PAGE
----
1. Actually, minimum thrust take-off’s are widely used within the entire industry. It’s called Flex for Airbus and Derated for Boeing (D-TO), and it saves maintenance costs. Fun fact: It costs more fuel, and produces a lot more noise, as the aircraft remains at a lower altitude for a longer time.

        2. Actually, derated or ‘reduced thrust takeoff’ are pretty much industry-standard. (Look it up, it’s called FLEX or Derated Takeoff) It actually increases fuel-use and noise, as the airplane remains at a lower altitude for a longer time. Just saves some maintenance costs.

  22. I first read about the Therac-25 in a book entitled “Fatal Defect: Chasing Killer Computer Bugs” by Ivars Peterson
    A few variations, as I recall them, between Peterson’s rendition and the one presented in this article:
    Peterson never relayed that the earlier machines were entirely manual and only the introduction of computer power did they become fatal. Peterson’s machines were always computerized.
    Peterson never mentioned the existence of hardware interlocks on the earlier models, removed when the machines became fatal.
    Peterson named the earlier models as the Therac-5 and the Therac-15, rather than the -6 and -20.
    In Peterson’s telling, the fatal defect was one entirely of the user interface. In the -5, it was a series of text prompts that had to be answered in order, the first being for x-ray or electron therapy. By the time the therapy parameters were entered entirely, the machine had had time to properly configure itself. In the -15, it was a curses-style text interface with arrow key/tab navigation, which first offered the capacity to enter all the particulars, rush back to change the mode between x-ray and electron therapy and then rush forward to the commit-and-begin command input, but still seldom did this happen. In the -25, it was a full modern(ish) GUI with mouse pointer, drasticly cutting time between changing the operating mode and committing to machine operation, yielding fatalities.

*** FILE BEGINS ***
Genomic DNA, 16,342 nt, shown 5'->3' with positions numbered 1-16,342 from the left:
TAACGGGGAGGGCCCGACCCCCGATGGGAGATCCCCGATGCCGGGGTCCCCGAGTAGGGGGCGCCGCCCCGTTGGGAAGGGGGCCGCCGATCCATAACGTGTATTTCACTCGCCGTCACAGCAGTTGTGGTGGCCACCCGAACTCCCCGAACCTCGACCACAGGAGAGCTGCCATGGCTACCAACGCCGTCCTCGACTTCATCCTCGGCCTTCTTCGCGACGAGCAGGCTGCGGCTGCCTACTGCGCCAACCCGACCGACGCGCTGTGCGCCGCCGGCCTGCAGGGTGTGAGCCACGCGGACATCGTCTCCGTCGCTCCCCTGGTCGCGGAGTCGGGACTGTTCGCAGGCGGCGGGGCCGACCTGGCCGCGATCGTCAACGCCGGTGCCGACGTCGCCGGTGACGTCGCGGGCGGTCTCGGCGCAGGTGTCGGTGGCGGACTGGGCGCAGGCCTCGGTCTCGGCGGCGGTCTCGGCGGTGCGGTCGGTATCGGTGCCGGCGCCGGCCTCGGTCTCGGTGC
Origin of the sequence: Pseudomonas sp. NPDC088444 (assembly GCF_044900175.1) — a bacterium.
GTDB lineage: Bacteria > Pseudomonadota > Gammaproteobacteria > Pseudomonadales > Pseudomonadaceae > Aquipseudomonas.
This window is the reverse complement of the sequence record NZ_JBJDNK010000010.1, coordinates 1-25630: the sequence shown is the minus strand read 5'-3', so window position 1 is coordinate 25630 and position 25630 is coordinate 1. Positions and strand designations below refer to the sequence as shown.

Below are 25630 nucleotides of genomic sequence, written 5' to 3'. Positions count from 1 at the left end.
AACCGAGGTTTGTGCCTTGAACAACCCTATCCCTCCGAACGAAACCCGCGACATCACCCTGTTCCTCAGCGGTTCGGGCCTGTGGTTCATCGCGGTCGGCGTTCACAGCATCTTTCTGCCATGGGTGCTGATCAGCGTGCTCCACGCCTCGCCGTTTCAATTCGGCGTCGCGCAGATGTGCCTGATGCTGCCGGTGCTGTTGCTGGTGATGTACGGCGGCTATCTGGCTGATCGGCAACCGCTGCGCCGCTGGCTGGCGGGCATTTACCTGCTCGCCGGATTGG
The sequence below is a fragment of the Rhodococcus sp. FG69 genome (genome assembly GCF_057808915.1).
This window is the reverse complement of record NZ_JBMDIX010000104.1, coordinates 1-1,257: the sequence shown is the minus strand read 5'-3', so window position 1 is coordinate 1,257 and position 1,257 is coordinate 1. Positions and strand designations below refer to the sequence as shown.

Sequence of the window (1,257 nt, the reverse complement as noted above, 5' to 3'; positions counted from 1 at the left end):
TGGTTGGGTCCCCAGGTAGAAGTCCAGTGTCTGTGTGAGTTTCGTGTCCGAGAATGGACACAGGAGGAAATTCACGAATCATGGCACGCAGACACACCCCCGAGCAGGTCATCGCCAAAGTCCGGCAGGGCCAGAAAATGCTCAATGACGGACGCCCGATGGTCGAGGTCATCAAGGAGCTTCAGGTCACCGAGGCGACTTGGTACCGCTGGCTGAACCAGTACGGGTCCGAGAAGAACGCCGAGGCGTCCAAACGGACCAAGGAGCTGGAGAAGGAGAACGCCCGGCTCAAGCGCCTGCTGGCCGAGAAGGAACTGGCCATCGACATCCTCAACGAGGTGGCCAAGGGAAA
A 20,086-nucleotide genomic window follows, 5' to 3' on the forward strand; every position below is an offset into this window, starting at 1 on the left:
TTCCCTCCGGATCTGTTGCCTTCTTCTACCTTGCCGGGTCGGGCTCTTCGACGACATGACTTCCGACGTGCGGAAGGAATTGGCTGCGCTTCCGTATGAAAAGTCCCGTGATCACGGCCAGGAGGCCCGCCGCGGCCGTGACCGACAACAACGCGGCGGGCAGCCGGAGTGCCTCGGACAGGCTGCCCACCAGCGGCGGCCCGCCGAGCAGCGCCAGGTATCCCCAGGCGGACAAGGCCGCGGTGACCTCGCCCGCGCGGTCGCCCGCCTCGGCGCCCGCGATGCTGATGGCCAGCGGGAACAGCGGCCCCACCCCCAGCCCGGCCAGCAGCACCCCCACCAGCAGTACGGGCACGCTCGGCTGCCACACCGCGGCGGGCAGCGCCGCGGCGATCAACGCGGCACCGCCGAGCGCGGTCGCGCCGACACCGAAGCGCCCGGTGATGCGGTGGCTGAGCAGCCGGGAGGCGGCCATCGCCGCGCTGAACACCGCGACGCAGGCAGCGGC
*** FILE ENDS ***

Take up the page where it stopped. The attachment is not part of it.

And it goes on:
23. When designing health & safety systems if all potentially dangerous failure modes haven’t been addressed in design and locked out by secondary systems you failed standard FMEA risk analysis and mitigation. The Therac 25 was not engineered by any engineering standard. I think these so called engineers and their management could have been prosecuted under negligent homicide laws because standard engineering practices known at the time were not followed. These guys didn’t innocently fail, they were negligent. The Therac 25 should have never been allowed to enter a state where lethal results were possible no matter the cause. Seems to me that actually engineering the safety interlocks was much simpler than the functional design. How complicated could it have been to have secondary system check that critical “settings” were in fact in place to prevent what seems to be not that many independent fatal failure modes prior to activating the beam?

    IMHO this was not an engineering failure, it was a failure to engineer.

  24. American FDA prevented Thalidomide from entering the country though the drug was a success in continental Europe. Its the FDA testing in Canada to blame. These killer machines still operate and I’m shocked no one went to jail. Much like Union Carbide disaster in India.

  25. Surely someone with more experience within the programming of the machine should have checked it first? Products should be released YEARS after being tested thoroughly. I understand that the inexperienced programmer wanted to do something good in the world, but that shouldn’t cloud judgement on how safe something is.